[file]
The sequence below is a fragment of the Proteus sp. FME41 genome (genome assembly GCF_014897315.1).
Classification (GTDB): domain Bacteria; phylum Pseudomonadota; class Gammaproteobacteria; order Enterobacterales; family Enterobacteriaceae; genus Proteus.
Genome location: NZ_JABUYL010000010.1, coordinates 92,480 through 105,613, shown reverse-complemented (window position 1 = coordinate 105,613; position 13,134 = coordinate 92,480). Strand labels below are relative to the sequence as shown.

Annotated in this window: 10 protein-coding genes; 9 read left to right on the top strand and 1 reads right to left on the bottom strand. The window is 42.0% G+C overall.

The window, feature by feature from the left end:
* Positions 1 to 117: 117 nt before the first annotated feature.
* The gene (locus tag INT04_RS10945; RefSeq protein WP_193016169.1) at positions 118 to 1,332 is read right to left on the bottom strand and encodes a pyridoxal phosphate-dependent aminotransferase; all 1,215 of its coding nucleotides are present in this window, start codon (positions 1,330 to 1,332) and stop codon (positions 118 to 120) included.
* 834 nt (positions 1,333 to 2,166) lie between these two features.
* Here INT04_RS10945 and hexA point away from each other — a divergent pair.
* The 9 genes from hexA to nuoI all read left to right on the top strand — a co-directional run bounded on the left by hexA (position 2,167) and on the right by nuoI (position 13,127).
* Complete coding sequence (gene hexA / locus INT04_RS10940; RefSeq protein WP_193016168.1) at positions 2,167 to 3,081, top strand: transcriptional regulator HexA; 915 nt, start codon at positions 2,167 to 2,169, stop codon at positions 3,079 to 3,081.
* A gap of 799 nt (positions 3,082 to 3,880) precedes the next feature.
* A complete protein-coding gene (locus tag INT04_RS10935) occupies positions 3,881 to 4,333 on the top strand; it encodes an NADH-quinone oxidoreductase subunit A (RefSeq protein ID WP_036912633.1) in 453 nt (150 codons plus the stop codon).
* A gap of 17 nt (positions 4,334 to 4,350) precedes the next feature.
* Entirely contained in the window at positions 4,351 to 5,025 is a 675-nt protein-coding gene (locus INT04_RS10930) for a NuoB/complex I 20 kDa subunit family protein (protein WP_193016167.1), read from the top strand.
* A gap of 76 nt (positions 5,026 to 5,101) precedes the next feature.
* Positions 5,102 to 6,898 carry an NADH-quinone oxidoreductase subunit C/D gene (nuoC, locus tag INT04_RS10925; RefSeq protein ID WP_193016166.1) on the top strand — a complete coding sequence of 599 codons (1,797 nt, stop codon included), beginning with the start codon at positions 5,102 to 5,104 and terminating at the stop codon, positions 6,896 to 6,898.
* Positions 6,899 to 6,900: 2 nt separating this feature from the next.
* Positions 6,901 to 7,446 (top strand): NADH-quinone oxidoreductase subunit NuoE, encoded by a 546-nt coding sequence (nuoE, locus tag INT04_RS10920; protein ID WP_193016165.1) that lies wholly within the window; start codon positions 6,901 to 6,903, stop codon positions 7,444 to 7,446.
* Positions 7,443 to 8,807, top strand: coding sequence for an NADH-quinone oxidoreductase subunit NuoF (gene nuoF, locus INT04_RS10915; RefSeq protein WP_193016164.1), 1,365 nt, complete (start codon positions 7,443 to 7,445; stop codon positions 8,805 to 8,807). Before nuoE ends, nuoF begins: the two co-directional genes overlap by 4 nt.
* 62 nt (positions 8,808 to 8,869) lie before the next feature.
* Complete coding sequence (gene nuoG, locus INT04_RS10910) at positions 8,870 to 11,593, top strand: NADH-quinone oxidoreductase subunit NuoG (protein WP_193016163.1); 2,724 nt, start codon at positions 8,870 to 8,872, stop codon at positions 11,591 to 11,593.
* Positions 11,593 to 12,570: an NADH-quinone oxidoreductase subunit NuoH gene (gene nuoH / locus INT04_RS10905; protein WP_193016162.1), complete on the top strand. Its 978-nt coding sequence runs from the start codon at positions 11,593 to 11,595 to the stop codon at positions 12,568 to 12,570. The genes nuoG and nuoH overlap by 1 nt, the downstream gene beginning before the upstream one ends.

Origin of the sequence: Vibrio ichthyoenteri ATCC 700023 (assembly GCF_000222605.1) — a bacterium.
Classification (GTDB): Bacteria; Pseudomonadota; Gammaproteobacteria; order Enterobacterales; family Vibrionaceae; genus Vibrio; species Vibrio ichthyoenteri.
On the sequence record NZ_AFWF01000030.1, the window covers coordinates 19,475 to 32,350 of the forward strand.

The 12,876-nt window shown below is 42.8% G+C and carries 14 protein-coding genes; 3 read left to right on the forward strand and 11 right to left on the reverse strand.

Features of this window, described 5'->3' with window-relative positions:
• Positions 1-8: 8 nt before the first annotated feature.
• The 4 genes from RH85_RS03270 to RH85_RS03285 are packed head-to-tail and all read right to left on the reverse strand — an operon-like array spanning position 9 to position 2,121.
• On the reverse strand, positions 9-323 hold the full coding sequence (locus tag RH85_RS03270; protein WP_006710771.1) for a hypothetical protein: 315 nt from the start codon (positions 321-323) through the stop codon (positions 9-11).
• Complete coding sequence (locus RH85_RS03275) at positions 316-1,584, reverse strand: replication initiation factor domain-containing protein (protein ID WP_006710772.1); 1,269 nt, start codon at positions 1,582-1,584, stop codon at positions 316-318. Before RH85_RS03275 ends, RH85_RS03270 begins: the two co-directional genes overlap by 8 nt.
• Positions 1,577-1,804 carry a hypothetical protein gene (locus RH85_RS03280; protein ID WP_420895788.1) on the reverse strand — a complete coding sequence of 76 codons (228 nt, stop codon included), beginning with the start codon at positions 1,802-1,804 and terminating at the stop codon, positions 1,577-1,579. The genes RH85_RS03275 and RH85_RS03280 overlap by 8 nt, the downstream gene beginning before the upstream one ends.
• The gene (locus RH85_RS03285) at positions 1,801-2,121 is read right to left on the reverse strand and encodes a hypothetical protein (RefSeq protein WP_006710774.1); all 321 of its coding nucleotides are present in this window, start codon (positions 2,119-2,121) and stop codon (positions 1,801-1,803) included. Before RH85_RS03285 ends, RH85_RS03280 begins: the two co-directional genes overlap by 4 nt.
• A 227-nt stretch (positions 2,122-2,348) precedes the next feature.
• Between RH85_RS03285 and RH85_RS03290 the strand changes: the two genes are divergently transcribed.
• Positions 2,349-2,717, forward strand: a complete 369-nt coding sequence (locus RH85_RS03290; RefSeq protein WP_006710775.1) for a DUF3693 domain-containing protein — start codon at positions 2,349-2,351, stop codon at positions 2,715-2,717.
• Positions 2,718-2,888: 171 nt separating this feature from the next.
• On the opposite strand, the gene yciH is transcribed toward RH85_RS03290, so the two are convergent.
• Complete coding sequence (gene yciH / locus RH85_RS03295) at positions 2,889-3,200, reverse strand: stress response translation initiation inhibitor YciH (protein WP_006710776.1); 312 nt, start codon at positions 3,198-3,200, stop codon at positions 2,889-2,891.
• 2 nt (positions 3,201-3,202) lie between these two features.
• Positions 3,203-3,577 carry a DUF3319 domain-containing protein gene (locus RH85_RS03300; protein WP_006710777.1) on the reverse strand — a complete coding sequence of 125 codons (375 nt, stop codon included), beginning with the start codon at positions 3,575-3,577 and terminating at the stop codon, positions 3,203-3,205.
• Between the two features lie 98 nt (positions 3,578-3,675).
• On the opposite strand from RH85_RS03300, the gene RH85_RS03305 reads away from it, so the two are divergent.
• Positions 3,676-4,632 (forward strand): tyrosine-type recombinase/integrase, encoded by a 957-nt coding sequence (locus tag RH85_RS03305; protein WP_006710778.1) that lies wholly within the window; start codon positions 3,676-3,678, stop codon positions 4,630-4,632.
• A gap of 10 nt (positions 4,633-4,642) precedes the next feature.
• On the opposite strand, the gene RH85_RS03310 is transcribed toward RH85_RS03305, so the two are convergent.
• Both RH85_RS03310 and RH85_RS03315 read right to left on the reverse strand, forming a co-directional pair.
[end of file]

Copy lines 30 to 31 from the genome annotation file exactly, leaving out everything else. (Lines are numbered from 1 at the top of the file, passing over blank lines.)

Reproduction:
• The 4 genes from RH85_RS03270 to RH85_RS03285 are packed head-to-tail and all read right to left on the reverse strand — an operon-like array spanning position 9 to position 2,121.
• On the reverse strand, positions 9-323 hold the full coding sequence (locus tag RH85_RS03270; protein WP_006710771.1) for a hypothetical protein: 315 nt from the start codon (positions 321-323) through the stop codon (positions 9-11).